Alas, there comes a time in every child's life when they will want their own dog. That time came a few years ago when our then eight year old daughter, Zoe, pleaded and even pledged to help care for a new dog. She had already selected a name: "Agony." I was not optimistic.
Days later Zoe and I bought a beautiful yellow Labrador puppy at the neighborhood pet store. We brought the feisty little dog home and tried our best to train her. But Agony was quite a handful. That night, shortly after she got home from work, Mom had a severe allergic reaction (or panic attack). After a night of personal agony, Mom's brother agreed to take Agony home with him and end our agony. He renamed her Daisy and she is now a beautiful ninety pounds.
Zoe and I tried again a few months later. This time we wanted a small hypoallergenic dog with a calm temperament. Working through a breeder, Zoe and I were introduced to a four-pound four-week old Maltese with sweet eyes and shy demeanor. Moments later Zoe was carrying her "Cleo" home.
Cleo immediately became the center of attention in our household, the Empress. She demanded body contact with a human at all times. First she would offer her butt and seem to say, "I like you, give me a scratch." She backs into your leg or sits on your foot if you are standing. She jumps up into your lap and offers you her back if you are seated. She will stalk you from room to room, even up and down the stairs. She never wants to be alone.
Cleo is the official greeter in our home. She barks and runs to the front door when the doorbell rings. She will enthusiastically greet whoever is at the door, wiggling her tail, jumping up and down and sniffing the person. If it is someone she knows she will insist on being picked up so she can lick their face. On the other hand, if you try to leave her alone at home she will hide under a bed in an effort to avoid being confined to quarters.
Cleo understands several words. For instance, she knows that "outside" means she's going outside. We have been forced to speak in code. The word "walk" is now the reverse: "klaw." But Cleo appears to be catching on so we are now considering switching languages. What's Chinese for walk?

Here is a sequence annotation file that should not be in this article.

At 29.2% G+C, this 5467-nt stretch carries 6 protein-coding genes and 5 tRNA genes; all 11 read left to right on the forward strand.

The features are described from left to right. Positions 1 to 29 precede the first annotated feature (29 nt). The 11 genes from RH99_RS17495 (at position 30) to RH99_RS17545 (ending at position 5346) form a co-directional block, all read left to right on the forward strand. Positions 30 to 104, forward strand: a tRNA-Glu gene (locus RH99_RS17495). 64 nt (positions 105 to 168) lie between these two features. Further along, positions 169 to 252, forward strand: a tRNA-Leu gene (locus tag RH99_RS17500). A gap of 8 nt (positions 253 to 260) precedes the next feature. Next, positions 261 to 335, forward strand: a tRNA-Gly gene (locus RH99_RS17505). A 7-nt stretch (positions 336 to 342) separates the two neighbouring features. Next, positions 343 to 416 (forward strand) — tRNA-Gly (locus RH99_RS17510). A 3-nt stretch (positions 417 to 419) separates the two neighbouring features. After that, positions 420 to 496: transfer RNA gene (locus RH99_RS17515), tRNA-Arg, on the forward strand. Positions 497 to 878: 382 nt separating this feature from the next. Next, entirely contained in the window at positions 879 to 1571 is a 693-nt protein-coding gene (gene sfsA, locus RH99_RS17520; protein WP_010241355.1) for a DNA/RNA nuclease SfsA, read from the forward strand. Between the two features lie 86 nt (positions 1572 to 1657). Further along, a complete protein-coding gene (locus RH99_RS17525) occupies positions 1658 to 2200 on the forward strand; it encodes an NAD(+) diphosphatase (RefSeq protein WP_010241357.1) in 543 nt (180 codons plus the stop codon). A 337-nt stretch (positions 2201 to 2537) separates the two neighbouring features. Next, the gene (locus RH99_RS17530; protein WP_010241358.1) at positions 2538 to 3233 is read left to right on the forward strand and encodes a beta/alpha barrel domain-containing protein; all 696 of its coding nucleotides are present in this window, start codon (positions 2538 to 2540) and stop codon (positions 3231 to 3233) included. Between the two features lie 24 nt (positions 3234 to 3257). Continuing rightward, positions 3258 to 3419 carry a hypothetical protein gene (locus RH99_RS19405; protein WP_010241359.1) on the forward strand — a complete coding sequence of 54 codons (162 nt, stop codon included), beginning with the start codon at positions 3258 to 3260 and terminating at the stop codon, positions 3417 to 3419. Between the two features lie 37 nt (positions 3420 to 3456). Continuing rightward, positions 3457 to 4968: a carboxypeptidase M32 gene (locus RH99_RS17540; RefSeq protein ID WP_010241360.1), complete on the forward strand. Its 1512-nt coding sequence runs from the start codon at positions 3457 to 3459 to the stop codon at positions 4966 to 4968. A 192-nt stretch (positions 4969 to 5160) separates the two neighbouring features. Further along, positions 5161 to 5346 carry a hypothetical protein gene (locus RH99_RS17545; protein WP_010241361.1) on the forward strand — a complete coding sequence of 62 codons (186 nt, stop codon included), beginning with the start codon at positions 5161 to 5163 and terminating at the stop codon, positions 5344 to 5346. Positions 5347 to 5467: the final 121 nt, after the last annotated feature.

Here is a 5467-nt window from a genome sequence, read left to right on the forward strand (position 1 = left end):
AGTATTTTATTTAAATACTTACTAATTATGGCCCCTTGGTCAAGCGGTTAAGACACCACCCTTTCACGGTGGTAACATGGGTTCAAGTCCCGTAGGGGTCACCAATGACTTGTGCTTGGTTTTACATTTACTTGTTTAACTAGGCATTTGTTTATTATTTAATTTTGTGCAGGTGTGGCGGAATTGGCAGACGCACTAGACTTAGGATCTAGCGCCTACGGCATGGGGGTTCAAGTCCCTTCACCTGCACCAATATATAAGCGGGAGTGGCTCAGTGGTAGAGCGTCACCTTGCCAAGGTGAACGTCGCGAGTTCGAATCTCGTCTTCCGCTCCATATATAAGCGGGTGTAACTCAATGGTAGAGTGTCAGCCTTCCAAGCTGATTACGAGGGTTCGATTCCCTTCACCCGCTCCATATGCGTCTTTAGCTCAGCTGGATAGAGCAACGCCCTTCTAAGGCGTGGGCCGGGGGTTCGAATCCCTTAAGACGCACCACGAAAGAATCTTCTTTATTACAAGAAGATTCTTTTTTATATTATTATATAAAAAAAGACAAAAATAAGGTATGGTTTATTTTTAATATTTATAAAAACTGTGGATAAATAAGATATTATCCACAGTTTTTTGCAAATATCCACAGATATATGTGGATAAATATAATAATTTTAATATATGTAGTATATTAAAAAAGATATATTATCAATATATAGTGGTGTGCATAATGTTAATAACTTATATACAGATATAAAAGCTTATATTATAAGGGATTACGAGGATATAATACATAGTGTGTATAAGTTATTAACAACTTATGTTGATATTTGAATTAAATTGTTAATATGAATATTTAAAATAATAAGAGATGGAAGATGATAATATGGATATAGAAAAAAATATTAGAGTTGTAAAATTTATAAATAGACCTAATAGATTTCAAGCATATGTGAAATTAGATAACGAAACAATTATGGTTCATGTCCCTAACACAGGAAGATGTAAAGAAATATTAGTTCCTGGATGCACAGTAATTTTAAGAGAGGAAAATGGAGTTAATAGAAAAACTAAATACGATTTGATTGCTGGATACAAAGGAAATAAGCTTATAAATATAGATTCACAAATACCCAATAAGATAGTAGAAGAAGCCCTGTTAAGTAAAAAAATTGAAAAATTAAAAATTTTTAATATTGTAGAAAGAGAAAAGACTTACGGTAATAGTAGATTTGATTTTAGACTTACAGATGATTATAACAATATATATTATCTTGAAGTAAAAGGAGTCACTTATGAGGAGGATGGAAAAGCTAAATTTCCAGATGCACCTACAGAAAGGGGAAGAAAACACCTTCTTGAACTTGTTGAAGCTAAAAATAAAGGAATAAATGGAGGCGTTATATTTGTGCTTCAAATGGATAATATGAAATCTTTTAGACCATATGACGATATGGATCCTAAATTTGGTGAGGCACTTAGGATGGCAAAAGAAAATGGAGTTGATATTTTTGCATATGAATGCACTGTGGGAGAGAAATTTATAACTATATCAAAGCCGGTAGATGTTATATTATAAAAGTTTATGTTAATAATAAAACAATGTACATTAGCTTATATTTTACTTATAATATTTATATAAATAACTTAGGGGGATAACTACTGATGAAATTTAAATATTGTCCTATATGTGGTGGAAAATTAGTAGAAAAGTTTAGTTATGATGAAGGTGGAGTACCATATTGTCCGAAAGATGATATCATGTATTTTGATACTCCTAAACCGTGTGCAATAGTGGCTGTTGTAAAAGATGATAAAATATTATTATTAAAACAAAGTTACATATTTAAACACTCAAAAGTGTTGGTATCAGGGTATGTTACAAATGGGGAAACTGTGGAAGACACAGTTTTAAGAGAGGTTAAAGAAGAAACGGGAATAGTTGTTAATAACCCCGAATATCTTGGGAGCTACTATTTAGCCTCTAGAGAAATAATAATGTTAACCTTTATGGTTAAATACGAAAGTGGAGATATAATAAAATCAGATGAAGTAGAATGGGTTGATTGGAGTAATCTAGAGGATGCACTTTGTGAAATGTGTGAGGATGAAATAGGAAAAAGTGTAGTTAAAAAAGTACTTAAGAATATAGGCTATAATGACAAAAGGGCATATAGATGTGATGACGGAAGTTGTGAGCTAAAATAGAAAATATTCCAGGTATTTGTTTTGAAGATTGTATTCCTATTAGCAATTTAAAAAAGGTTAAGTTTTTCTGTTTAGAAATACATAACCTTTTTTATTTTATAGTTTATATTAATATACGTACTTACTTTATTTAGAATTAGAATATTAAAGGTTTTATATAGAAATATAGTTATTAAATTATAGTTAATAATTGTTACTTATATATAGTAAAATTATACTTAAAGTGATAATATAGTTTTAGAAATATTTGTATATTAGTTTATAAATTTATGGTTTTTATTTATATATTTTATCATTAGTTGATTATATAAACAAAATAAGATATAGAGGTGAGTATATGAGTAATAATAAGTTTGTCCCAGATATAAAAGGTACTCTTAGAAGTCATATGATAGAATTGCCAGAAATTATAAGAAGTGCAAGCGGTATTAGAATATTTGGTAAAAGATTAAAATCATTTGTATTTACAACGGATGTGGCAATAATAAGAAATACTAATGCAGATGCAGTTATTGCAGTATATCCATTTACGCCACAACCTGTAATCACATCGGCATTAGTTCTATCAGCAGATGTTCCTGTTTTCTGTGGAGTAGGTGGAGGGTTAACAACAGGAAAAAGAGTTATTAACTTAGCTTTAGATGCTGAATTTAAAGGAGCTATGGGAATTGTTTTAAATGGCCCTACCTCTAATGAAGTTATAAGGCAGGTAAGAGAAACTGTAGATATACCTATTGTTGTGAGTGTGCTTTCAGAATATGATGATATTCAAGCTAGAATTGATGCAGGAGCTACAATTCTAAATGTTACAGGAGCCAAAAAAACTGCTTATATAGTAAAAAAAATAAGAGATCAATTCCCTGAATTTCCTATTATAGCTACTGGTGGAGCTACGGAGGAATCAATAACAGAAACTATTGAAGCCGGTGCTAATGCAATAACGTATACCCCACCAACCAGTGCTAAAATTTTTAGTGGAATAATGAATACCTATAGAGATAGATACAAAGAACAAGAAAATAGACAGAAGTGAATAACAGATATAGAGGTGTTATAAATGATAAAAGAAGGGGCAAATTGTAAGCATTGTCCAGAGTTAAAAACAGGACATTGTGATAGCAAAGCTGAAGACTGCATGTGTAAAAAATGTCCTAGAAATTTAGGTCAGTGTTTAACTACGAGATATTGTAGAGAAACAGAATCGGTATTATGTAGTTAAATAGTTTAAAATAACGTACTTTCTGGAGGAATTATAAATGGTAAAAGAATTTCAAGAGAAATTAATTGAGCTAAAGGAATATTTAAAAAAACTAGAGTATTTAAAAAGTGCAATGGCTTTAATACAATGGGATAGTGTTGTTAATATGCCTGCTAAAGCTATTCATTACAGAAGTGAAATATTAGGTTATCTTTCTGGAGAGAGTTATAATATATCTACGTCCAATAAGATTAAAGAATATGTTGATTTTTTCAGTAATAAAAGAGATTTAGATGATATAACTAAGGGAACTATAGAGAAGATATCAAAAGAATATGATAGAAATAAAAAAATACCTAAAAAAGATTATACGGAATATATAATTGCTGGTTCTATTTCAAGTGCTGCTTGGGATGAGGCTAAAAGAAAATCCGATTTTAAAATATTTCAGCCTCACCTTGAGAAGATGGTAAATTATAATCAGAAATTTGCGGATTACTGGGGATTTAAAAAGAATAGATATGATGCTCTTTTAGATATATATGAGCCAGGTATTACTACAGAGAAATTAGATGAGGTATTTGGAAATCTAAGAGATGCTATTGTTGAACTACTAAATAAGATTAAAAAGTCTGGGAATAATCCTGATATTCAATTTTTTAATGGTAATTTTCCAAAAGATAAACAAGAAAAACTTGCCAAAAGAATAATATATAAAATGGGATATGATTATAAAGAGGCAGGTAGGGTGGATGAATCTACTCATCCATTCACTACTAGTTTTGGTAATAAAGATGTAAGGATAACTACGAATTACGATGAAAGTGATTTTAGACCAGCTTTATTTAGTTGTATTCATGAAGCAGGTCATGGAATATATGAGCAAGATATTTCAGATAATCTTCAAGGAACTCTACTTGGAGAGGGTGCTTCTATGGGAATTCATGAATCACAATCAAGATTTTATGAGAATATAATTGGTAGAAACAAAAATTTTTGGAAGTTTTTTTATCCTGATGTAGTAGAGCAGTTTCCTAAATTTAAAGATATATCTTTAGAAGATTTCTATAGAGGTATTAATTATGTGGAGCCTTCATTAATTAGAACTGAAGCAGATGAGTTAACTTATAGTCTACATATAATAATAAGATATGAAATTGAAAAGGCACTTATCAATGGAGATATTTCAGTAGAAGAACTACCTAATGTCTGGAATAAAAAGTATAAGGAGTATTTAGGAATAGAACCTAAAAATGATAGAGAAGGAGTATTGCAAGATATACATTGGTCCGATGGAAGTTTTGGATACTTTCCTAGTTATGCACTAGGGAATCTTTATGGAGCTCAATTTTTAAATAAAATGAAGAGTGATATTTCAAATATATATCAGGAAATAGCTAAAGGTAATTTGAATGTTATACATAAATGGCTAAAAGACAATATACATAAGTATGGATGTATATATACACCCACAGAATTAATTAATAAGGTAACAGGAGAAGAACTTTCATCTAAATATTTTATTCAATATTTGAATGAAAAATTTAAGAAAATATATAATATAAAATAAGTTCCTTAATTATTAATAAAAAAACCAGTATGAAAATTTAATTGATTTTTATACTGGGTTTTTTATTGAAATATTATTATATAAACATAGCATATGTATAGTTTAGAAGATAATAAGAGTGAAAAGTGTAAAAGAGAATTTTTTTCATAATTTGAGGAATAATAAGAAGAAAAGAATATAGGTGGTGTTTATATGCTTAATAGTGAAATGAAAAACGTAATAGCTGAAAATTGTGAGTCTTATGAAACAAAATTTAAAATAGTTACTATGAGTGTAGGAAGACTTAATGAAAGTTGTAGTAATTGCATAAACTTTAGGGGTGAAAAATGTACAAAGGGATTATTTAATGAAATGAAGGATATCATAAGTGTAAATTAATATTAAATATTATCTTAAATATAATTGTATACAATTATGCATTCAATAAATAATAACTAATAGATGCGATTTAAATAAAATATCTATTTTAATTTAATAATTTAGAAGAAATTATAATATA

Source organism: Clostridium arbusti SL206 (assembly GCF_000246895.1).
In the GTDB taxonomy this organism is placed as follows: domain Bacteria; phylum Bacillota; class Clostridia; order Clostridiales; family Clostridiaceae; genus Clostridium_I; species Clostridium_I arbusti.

Cleo will not go out in rain, snow, cold or heavy winds. In other words, in weather unsuitable for an empress. Assuming the weather is good enough to take Cleo for a klaw, she zigzags from smell to smell. She avoids walking on sewers or sidewalk grates. She plants her paws firmly when she wants to stop. If I don't want to stop I will continue to pull. This is called taking Cleo for a "drag."
When it is time to "do her business" Cleo will suddenly lunge for the curb, tugging her escort along. She then walks in progressively tighter circles, like an airplane landing on an aircraft carrier, until she drops her load. She immediately tries to flee the bombing scene, as if the load is about to explode.
Cleo will eat only certain foods. She eschews most dog foods, preferring some human dinner at the kitchen table. Over time she has developed a real knack for getting what she wants. At first she put on the sad pose of a real victim, "a few scraps for the poor?" After several months she began hitting me in the thigh with her front paws, "will you give me some food!” Then she started barking very loudly, "I demand food now or I will annoy you to death with my incessant barking." Now she has begun pushing her bowl across the room to the kitchen table, then she bangs the bowl with her paws, "put the food in here!" Maltese are definitely smart dogs.
By the way, the veterinarian says Cleo is too fat. She weighs in at 6.8 pounds, one pound more than is normal for a dog her size. That means she has to lose more than 20% of her current weight. If such a demand were made of me I would have to lose thirty pounds or more!
Cleo's weight may have something to do with her latest bad habit, snoring. Like a majority of dog owners, our dog sleeps with us at night. Maybe Cleo has sleep apnea? No matter, it would be hard for our family to impose and enforce a strict diet on Cleo. But we are cutting back on her snacks and increasing her exercise.
Which leads to this final point. You know how Zoe pledged to take care of Cleo as a condition for getting a dog in the first place? Feed, clean up and regularly play with the dog? Surprise, surprise, this responsibility has fallen to the adults.
But, your royal highness, we wouldn't want it any other way!